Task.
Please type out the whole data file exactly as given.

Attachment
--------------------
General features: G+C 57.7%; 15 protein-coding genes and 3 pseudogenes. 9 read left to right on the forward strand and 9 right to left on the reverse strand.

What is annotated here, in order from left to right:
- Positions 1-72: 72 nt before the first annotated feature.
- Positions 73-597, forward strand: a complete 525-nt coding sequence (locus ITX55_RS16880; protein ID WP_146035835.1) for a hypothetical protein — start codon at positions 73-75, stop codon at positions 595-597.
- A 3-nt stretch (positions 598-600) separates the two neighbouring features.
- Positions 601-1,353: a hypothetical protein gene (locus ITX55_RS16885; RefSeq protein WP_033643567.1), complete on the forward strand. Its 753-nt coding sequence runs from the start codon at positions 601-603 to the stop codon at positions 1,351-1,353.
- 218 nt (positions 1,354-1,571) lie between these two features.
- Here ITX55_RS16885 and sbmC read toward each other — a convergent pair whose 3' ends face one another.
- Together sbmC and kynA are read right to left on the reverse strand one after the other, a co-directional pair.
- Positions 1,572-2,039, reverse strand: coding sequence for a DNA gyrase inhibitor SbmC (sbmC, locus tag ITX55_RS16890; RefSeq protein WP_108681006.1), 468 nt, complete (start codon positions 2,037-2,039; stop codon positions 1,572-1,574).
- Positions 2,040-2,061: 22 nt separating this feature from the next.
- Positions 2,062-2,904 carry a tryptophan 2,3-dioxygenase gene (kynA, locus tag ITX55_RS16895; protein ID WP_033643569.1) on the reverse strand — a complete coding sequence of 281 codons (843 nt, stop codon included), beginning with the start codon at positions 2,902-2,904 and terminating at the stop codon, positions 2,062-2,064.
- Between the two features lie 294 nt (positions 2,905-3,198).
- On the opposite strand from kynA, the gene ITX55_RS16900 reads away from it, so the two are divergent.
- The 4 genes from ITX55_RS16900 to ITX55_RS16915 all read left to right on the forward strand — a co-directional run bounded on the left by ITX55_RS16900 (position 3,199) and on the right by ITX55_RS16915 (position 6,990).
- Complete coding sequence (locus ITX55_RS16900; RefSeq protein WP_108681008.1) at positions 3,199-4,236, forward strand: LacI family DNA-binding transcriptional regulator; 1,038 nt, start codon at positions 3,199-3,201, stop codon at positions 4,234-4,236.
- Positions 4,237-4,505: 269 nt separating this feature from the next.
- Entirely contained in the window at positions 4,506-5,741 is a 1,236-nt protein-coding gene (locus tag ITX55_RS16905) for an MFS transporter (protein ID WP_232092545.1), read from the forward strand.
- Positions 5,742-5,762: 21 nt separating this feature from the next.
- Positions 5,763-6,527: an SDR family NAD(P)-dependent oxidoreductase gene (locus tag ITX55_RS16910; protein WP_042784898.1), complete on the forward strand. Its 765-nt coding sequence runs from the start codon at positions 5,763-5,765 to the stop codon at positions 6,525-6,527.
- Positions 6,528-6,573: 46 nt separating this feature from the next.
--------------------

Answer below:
General features: G+C 57.7%; 15 protein-coding genes and 3 pseudogenes. 9 read left to right on the forward strand and 9 right to left on the reverse strand.

What is annotated here, in order from left to right:
- Positions 1-72: 72 nt before the first annotated feature.
- Positions 73-597, forward strand: a complete 525-nt coding sequence (locus ITX55_RS16880; protein ID WP_146035835.1) for a hypothetical protein — start codon at positions 73-75, stop codon at positions 595-597.
- A 3-nt stretch (positions 598-600) separates the two neighbouring features.
- Positions 601-1,353: a hypothetical protein gene (locus ITX55_RS16885; RefSeq protein WP_033643567.1), complete on the forward strand. Its 753-nt coding sequence runs from the start codon at positions 601-603 to the stop codon at positions 1,351-1,353.
- 218 nt (positions 1,354-1,571) lie between these two features.
- Here ITX55_RS16885 and sbmC read toward each other — a convergent pair whose 3' ends face one another.
- Together sbmC and kynA are read right to left on the reverse strand one after the other, a co-directional pair.
- Positions 1,572-2,039, reverse strand: coding sequence for a DNA gyrase inhibitor SbmC (sbmC, locus tag ITX55_RS16890; RefSeq protein WP_108681006.1), 468 nt, complete (start codon positions 2,037-2,039; stop codon positions 1,572-1,574).
- Positions 2,040-2,061: 22 nt separating this feature from the next.
- Positions 2,062-2,904 carry a tryptophan 2,3-dioxygenase gene (kynA, locus tag ITX55_RS16895; protein ID WP_033643569.1) on the reverse strand — a complete coding sequence of 281 codons (843 nt, stop codon included), beginning with the start codon at positions 2,902-2,904 and terminating at the stop codon, positions 2,062-2,064.
- Between the two features lie 294 nt (positions 2,905-3,198).
- On the opposite strand from kynA, the gene ITX55_RS16900 reads away from it, so the two are divergent.
- The 4 genes from ITX55_RS16900 to ITX55_RS16915 all read left to right on the forward strand — a co-directional run bounded on the left by ITX55_RS16900 (position 3,199) and on the right by ITX55_RS16915 (position 6,990).
- Complete coding sequence (locus ITX55_RS16900; RefSeq protein WP_108681008.1) at positions 3,199-4,236, forward strand: LacI family DNA-binding transcriptional regulator; 1,038 nt, start codon at positions 3,199-3,201, stop codon at positions 4,234-4,236.
- Positions 4,237-4,505: 269 nt separating this feature from the next.
- Entirely contained in the window at positions 4,506-5,741 is a 1,236-nt protein-coding gene (locus tag ITX55_RS16905) for an MFS transporter (protein ID WP_232092545.1), read from the forward strand.
- Positions 5,742-5,762: 21 nt separating this feature from the next.
- Positions 5,763-6,527: an SDR family NAD(P)-dependent oxidoreductase gene (locus tag ITX55_RS16910; protein WP_042784898.1), complete on the forward strand. Its 765-nt coding sequence runs from the start codon at positions 5,763-5,765 to the stop codon at positions 6,525-6,527.
- Positions 6,528-6,573: 46 nt separating this feature from the next.